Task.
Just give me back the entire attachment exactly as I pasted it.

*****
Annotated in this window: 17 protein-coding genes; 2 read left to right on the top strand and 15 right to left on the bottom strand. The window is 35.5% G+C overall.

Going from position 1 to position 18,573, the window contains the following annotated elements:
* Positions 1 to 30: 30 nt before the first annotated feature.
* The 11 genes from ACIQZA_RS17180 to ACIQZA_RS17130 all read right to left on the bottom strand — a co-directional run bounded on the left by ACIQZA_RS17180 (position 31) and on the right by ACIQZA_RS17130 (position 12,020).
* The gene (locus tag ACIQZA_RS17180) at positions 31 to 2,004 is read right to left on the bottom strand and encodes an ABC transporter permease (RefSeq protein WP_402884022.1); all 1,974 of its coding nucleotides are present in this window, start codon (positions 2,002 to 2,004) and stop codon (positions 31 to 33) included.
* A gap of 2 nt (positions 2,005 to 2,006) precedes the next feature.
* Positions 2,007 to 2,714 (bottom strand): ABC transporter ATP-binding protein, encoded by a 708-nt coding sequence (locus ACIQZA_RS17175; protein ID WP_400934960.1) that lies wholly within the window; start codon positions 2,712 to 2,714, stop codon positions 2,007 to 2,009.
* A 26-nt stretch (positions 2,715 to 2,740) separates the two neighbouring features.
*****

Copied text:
Annotated in this window: 17 protein-coding genes; 2 read left to right on the top strand and 15 right to left on the bottom strand. The window is 35.5% G+C overall.

Going from position 1 to position 18,573, the window contains the following annotated elements:
* Positions 1 to 30: 30 nt before the first annotated feature.
* The 11 genes from ACIQZA_RS17180 to ACIQZA_RS17130 all read right to left on the bottom strand — a co-directional run bounded on the left by ACIQZA_RS17180 (position 31) and on the right by ACIQZA_RS17130 (position 12,020).
* The gene (locus tag ACIQZA_RS17180) at positions 31 to 2,004 is read right to left on the bottom strand and encodes an ABC transporter permease (RefSeq protein WP_402884022.1); all 1,974 of its coding nucleotides are present in this window, start codon (positions 2,002 to 2,004) and stop codon (positions 31 to 33) included.
* A gap of 2 nt (positions 2,005 to 2,006) precedes the next feature.
* Positions 2,007 to 2,714 (bottom strand): ABC transporter ATP-binding protein, encoded by a 708-nt coding sequence (locus ACIQZA_RS17175; protein ID WP_400934960.1) that lies wholly within the window; start codon positions 2,712 to 2,714, stop codon positions 2,007 to 2,009.
* A 26-nt stretch (positions 2,715 to 2,740) separates the two neighbouring features.